The self-destruction of climatology now has momentum, first Mann supporting a truly defective hockey stick that has no hockey stick in the input data as if it validated his complex black boxes, and now the original 97% claim is being officially propped up by fraud of such grade school level of basic fibbing that it suddenly no longer requires trusted statisticians to fully explain it all to casual readers, and the next cycle of popular books and documentaries promise to inspire an utterly massive backlash not just against rogue science but the whole Left Wing, all because they dug their own graves this fine season.

Scarface

Jack Savage says: June 1, 2013 at 7:56 am
“I think if you are going to print out Dr.Tol’s qualifications and CV it is only fair that you should do the same with Dana’s….”
There is a 97% consensus that the dog ate his resume.

Stephen Richards

“In his defense, [Dana] has had limited exposure to stats at uni”
I bet That left a mark !!

No CV online, but there is a bio:
Dana Nuccitelli is an environmental scientist at a private environmental consulting firm in the Sacramento, California area. He has a Bachelor’s Degree in astrophysics from the University of California at Berkeley, and a Master’s Degree in physics from the University of California at Davis. He has been researching climate science, economics, and solutions as a hobby since 2006, and has contributed to Skeptical Science since September, 2010.
Scopus lists 1 paper: Comment on Ocean heat content and Earth’s radiation imbalance. II. Relation to climate shifts, Physics Letters A, 2012

JJ

Richard Tol (‏@RichardTol )
@dana1981 Indeed you are. If your sample is not representative (which it isn’t) your conclusions are worthless.

In his defense, even if [Dana’s] sample is representative (which it isn’t), his conclusions are worthless.

Reich.Eschhaus

Should Cook et al have searched for “Warming” instead of “Global Warming” as well? 😉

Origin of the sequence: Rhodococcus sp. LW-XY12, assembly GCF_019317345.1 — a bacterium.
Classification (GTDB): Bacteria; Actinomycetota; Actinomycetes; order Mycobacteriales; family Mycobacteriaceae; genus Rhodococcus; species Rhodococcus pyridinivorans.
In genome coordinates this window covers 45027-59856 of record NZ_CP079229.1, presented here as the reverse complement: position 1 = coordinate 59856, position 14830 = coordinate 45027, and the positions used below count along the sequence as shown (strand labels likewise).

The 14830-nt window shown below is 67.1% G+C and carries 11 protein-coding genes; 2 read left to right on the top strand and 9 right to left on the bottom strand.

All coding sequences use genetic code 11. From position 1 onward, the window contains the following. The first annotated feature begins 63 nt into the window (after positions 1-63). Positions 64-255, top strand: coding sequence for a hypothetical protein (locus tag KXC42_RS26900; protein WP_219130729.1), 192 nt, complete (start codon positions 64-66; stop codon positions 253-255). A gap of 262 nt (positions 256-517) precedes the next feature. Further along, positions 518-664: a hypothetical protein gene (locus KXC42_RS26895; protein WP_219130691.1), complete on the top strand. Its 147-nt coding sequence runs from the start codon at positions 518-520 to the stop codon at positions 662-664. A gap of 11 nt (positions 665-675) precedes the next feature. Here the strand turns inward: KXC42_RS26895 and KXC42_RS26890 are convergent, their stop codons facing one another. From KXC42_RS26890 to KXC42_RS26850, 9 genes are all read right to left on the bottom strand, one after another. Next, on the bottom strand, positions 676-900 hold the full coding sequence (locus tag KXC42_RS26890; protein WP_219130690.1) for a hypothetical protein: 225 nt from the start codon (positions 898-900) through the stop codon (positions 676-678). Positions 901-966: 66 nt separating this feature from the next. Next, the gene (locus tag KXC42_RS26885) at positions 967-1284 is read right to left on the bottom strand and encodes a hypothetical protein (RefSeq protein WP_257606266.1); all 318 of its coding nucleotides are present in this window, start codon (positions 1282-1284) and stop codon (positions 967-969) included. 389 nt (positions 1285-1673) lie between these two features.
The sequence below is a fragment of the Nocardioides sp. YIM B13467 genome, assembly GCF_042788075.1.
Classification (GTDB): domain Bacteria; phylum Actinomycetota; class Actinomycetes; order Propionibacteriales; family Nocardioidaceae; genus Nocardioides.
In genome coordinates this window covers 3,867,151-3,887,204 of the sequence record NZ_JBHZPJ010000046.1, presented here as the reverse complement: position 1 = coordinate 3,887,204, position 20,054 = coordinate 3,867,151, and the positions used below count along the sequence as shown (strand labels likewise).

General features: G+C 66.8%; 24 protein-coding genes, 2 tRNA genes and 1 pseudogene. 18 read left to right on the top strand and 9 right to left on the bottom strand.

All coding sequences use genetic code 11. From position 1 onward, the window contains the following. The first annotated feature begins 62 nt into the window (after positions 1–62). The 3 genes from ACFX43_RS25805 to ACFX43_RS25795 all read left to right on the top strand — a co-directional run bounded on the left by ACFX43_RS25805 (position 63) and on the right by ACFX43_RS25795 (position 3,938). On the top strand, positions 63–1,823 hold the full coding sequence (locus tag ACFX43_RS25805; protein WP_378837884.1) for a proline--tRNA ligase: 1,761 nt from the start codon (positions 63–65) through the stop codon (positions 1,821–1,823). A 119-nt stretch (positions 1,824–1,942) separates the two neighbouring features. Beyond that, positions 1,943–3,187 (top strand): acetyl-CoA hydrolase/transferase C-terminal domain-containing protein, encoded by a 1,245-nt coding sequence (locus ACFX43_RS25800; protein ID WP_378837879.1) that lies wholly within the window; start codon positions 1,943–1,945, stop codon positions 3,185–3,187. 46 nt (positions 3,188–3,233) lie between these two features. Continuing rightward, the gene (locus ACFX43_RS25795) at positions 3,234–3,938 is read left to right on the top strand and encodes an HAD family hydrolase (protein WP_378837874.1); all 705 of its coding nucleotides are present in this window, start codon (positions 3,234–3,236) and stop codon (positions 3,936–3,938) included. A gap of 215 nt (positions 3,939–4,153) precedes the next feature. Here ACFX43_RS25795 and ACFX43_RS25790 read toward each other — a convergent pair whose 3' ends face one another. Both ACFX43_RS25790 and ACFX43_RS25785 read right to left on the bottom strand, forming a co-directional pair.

Rud Istvan

Dr. Tol, I wonder whether you (perhaps together with others) will dig up enough information to attempt to get the paper retracted? That would be more globally helpful than the debate with Nucitelli, since could be used, for example, to counter the presidential tweet.
Appreciate your work on this.
Regards

@Rud
Dan Kammen, the editor in chief, featured in the press release.

James Smyth

:dbstealy said
Why not just use the full MSU data set?

Steven R. Vada

It’s gross incompetence to have not searched all three. With modern word processing it’s just more evidence of a stunt by a liberal to lie since he perceives all life as a lie since there are inequities intrinsic to existence.
That’s half the point : in many senses it EPITOMIZES the eco-waco/rebellion-as-yardstick ‘siyunts’
Standard physics believes in conservation of energy.
The word conservative is nearly in that, so eco-wackos are against it: and sure enough there’s Trenberth with his “More light out, than went in” energy budget – that he’s got his idiot friends in Academia endorsing.
It’s past pathetic; it’s crime really.
Teaching a generation that because there’s no policeman to imprison one for lying to get funds
it’s crime.
====
Reich.Eschhaus says:
June 1, 2013 at 12:17 pm
Should Cook et al have searched for “Warming” instead of “Global Warming” as well? 😉

Steven R. Vada

Even if it’s not a fracture of statute; which – it is and always was.

Gary Hladik

“[Dana] I think your sampling strategy is a load of nonsense.” – Richard Tol
We should give Dana some credit here: He may have worked very hard to find the search phrase that gave him exactly what he was looking for. 🙂

Rich Horton

Forgive my ignorance, but is ERL a peer reviewed journal? If so, does the word “peer” now mean “another person who does not know statistics”?

James Smyth says:
“Why not just use the full MSU data set?”
There is no established “full data set”. Your chart is arbitrary. I used the chart that I posted to show that the warming trend has been broken, beginning around 16 years ago. Since then, the planet has been cooling, even as CO2 continues to rise.
But we can go farther back if you like, to the beginning of consistent and unbroken thermometer records. The ‘full data set’ for the CET is shown here.
Note that there has been NO acceleration in [natural] global warming. The recent ≈40% rise in CO2 has NOT resulted in ANY accelertation in global warming. What is being observed now has happened before — when CO2 was much lower.
Conclusion: CO2 does not cause any measurable global warming. Therefore, the entire “carbon” scare is deconstructed. The conjecture claiming that CO2 = AGW has no scientific evidence to support it.